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Hasegawa Group

Research Associate

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Scanning tunneling microscopy (STM) reveals not only atomic structure of surfaces but also electronic states in sub-nanometer areas by tunneling spectroscopy. With a function of spin-polarized (SP-) STM, the microscope also provides local magnetic properties and surface spin structures, and with inelastic tunneling spectroscopy (IETS), various excitation energies can be extracted. In Hasegawa-lab., by using STMs operated in very low temperature and high magnetic field, we have observed various phenomena on nanosize superconductors such as vortex clustering and giant vortex, and peculiar superconducting states in the proximity with ferromagnetic materials. We also study magnetic properties of thin films related with their atomic structure using SP-STM, and their spin excitation with IETS. Modification and control of these properties with an aid of the atom manipulation are one of the targets of our study. Recent subjects include heavy-Fermion materials, such as CeCoIn5; atomic-scale variation in the shape of superconducting gaps was observed.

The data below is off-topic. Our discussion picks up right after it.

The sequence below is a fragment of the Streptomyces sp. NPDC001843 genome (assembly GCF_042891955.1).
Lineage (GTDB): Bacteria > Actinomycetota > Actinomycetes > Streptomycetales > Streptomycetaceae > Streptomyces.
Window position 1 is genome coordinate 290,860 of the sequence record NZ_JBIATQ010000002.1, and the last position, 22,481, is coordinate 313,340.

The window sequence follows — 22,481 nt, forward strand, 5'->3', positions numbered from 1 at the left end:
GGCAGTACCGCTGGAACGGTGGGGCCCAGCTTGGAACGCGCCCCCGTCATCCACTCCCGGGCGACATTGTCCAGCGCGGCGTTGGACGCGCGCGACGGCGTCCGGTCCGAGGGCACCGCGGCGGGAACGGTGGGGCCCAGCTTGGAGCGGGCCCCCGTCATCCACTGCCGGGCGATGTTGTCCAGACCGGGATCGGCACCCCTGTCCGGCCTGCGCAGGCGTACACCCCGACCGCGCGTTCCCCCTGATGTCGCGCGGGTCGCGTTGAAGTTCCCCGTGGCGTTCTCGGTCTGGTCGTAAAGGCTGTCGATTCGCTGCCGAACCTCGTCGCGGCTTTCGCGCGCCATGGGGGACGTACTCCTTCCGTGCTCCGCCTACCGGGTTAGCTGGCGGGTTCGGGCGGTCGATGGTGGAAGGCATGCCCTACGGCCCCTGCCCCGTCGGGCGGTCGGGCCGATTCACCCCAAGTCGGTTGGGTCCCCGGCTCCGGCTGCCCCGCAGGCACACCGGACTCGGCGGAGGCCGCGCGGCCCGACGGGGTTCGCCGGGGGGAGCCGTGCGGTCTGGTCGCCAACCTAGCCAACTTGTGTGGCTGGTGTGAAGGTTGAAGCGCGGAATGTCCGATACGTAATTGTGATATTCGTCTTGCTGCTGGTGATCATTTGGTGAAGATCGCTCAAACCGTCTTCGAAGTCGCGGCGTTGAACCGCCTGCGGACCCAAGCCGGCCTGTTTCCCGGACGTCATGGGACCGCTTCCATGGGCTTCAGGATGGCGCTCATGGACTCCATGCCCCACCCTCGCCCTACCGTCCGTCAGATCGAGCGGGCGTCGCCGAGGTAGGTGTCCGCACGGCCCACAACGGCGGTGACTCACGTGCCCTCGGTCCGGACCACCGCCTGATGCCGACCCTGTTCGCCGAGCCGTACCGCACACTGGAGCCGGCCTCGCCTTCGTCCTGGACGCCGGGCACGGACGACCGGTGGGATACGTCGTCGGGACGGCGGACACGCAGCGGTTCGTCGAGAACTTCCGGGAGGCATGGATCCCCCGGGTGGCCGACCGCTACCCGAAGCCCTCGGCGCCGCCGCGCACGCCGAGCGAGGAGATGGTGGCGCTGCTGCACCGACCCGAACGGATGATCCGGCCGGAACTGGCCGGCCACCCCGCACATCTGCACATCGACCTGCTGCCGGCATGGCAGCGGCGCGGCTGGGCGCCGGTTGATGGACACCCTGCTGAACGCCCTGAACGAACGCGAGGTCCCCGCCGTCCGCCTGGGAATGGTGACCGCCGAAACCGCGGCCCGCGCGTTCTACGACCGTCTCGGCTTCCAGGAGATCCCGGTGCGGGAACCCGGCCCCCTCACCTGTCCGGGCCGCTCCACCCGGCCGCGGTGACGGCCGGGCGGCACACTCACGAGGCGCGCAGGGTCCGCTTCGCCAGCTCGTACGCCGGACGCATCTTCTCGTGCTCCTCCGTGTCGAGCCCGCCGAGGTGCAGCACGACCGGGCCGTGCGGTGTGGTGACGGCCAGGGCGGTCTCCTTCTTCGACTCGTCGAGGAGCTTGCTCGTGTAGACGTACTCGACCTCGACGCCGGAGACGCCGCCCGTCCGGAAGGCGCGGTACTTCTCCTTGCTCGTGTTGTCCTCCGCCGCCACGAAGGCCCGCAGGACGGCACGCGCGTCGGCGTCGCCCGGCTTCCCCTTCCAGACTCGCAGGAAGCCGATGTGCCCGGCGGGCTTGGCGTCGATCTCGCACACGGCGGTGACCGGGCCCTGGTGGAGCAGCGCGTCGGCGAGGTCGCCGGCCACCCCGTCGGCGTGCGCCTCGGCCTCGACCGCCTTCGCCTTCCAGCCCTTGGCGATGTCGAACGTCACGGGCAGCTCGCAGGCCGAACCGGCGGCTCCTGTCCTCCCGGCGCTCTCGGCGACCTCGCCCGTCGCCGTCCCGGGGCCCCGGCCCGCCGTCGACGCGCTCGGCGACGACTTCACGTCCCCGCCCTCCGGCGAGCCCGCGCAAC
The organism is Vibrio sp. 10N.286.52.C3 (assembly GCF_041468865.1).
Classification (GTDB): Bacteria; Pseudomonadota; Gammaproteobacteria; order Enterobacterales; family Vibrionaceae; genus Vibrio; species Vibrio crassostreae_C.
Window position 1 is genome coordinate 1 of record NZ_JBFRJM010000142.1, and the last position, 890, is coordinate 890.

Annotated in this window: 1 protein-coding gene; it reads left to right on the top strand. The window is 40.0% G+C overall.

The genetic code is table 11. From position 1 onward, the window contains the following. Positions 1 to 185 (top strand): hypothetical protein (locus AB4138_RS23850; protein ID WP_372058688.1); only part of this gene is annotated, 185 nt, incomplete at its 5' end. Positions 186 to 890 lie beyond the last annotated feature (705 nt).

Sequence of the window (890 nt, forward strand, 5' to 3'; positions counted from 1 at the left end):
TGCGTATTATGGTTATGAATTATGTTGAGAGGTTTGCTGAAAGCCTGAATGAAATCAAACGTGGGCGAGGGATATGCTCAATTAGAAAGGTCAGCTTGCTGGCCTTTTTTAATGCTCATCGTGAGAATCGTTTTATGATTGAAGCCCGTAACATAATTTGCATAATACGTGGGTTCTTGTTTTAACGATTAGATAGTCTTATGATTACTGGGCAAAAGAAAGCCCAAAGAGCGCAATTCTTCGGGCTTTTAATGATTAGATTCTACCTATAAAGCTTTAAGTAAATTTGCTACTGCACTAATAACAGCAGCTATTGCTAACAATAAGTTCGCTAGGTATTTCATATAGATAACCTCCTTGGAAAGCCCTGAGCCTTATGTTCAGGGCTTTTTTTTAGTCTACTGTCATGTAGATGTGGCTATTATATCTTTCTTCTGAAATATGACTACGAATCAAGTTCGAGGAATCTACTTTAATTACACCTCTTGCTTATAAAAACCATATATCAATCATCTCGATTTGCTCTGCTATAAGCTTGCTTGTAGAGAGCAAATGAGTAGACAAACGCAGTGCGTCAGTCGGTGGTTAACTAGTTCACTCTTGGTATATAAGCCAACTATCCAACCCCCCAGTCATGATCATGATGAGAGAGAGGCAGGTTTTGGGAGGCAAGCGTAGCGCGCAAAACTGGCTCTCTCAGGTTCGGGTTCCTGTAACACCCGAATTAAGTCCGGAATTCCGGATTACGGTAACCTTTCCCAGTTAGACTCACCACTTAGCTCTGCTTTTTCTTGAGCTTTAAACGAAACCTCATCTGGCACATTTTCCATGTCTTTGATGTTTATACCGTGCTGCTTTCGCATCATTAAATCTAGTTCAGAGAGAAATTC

Proximity effect at superconductor/metal interface. Tunneling spectra taken around an interface between 1ML-Pb layer on Si (blue, normal metal) and a Pb thin film (yellow, super) indicate the penetration of superconductivity into the metal layer with a decay length of 40 nm.
Magnetization curve taken on a nano-size Co island structure formed on Ag surface using spin polarized STM. Because the flips of the tip magnetization occur at ~±0.25T a butterfly-shape curve is observed.

Research Subjects

  1. Superconductivity in local area using low-temperature scanning tunneling microscopy
  2. Fabrication of spin systems by atomic manipulation and their characterization with SP-STM
  3. Local electronic states, superconductivity, and magnetic properties of heavy-Fermion materials
  4. Nano-scalel distribution of potential and spin current by scanning tunneling potentiometry